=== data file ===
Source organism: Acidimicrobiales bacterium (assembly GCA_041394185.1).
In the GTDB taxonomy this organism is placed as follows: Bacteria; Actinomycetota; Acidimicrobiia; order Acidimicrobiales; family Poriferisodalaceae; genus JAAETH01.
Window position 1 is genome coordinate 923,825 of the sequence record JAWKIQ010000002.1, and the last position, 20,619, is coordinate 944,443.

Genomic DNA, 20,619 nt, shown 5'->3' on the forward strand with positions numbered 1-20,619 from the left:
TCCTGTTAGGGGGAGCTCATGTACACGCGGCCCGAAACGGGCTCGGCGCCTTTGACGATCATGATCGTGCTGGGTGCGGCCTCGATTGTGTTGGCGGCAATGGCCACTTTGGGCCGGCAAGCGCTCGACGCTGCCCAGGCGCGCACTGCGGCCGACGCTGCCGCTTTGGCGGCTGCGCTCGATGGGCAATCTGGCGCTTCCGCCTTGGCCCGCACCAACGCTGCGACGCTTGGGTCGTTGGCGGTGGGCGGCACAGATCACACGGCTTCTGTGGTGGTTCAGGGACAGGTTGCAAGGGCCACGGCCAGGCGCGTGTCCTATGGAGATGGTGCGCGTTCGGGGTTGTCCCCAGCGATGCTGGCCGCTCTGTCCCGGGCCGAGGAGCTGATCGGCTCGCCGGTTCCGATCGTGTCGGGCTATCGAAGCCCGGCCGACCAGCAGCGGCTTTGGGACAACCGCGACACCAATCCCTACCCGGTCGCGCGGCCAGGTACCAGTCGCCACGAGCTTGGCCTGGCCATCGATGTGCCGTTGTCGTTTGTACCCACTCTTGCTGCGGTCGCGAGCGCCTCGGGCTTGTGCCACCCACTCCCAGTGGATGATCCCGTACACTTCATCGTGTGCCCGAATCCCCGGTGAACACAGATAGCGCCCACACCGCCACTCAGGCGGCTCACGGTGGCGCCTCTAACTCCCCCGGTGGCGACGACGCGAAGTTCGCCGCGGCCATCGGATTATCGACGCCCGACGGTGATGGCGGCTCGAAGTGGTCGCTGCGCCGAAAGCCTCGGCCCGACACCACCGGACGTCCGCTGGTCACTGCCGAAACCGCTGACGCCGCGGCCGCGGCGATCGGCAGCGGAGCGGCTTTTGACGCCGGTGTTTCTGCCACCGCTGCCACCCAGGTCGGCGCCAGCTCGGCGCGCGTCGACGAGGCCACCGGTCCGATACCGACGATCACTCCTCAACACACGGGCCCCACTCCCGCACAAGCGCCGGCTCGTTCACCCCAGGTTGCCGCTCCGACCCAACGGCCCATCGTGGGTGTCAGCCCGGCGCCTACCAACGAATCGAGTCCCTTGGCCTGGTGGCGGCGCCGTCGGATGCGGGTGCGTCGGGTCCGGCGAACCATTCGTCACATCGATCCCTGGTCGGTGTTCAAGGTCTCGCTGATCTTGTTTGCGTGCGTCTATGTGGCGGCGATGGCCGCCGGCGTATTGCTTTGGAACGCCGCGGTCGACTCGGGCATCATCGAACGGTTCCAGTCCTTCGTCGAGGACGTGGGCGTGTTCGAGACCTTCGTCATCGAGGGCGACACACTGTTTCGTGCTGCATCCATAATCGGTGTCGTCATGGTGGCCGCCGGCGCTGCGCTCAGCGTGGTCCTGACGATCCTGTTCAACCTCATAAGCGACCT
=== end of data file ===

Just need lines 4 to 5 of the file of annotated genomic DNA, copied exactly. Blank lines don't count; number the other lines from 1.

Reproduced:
Genomic DNA, 20,619 nt, shown 5'->3' on the forward strand with positions numbered 1-20,619 from the left:
TCCTGTTAGGGGGAGCTCATGTACACGCGGCCCGAAACGGGCTCGGCGCCTTTGACGATCATGATCGTGCTGGGTGCGGCCTCGATTGTGTTGGCGGCAATGGCCACTTTGGGCCGGCAAGCGCTCGACGCTGCCCAGGCGCGCACTGCGGCCGACGCTGCCGCTTTGGCGGCTGCGCTCGATGGGCAATCTGGCGCTTCCGCCTTGGCCCGCACCAACGCTGCGACGCTTGGGTCGTTGGCGGTGGGCGGCACAGATCACACGGCTTCTGTGGTGGTTCAGGGACAGGTTGCAAGGGCCACGGCCAGGCGCGTGTCCTATGGAGATGGTGCGCGTTCGGGGTTGTCCCCAGCGATGCTGGCCGCTCTGTCCCGGGCCGAGGAGCTGATCGGCTCGCCGGTTCCGATCGTGTCGGGCTATCGAAGCCCGGCCGACCAGCAGCGGCTTTGGGACAACCGCGACACCAATCCCTACCCGGTCGCGCGGCCAGGTACCAGTCGCCACGAGCTTGGCCTGGCCATCGATGTGCCGTTGTCGTTTGTACCCACTCTTGCTGCGGTCGCGAGCGCCTCGGGCTTGTGCCACCCACTCCCAGTGGATGATCCCGTACACTTCATCGTGTGCCCGAATCCCCGGTGAACACAGATAGCGCCCACACCGCCACTCAGGCGGCTCACGGTGGCGCCTCTAACTCCCCCGGTGGCGACGACGCGAAGTTCGCCGCGGCCATCGGATTATCGACGCCCGACGGTGATGGCGGCTCGAAGTGGTCGCTGCGCCGAAAGCCTCGGCCCGACACCACCGGACGTCCGCTGGTCACTGCCGAAACCGCTGACGCCGCGGCCGCGGCGATCGGCAGCGGAGCGGCTTTTGACGCCGGTGTTTCTGCCACCGCTGCCACCCAGGTCGGCGCCAGCTCGGCGCGCGTCGACGAGGCCACCGGTCCGATACCGACGATCACTCCTCAACACACGGGCCCCACTCCCGCACAAGCGCCGGCTCGTTCACCCCAGGTTGCCGCTCCGACCCAACGGCCCATCGTGGGTGTCAGCCCGGCGCCTACCAACGAATCGAGTCCCTTGGCCTGGTGGCGGCGCCGTCGGATGCGGGTGCGTCGGGTCCGGCGAACCATTCGTCACATCGATCCCTGGTCGGTGTTCAAGGTCTCGCTGATCTTGTTTGCGTGCGTCTATGTGGCGGCGATGGCCGCCGGCGTATTGCTTTGGAACGCCGCGGTCGACTCGGGCATCATCGAACGGTTCCAGTCCTTCGTCGAGGACGTGGGCGTGTTCGAGACCTTCGTCATCGAGGGCGACACACTGTTTCGTGCTGCATCCATAATCGGTGTCGTCATGGTGGCCGCCGGCGCTGCGCTCAGCGTGGTCCTGACGATCCTGTTCAACCTCATAAGCGACCT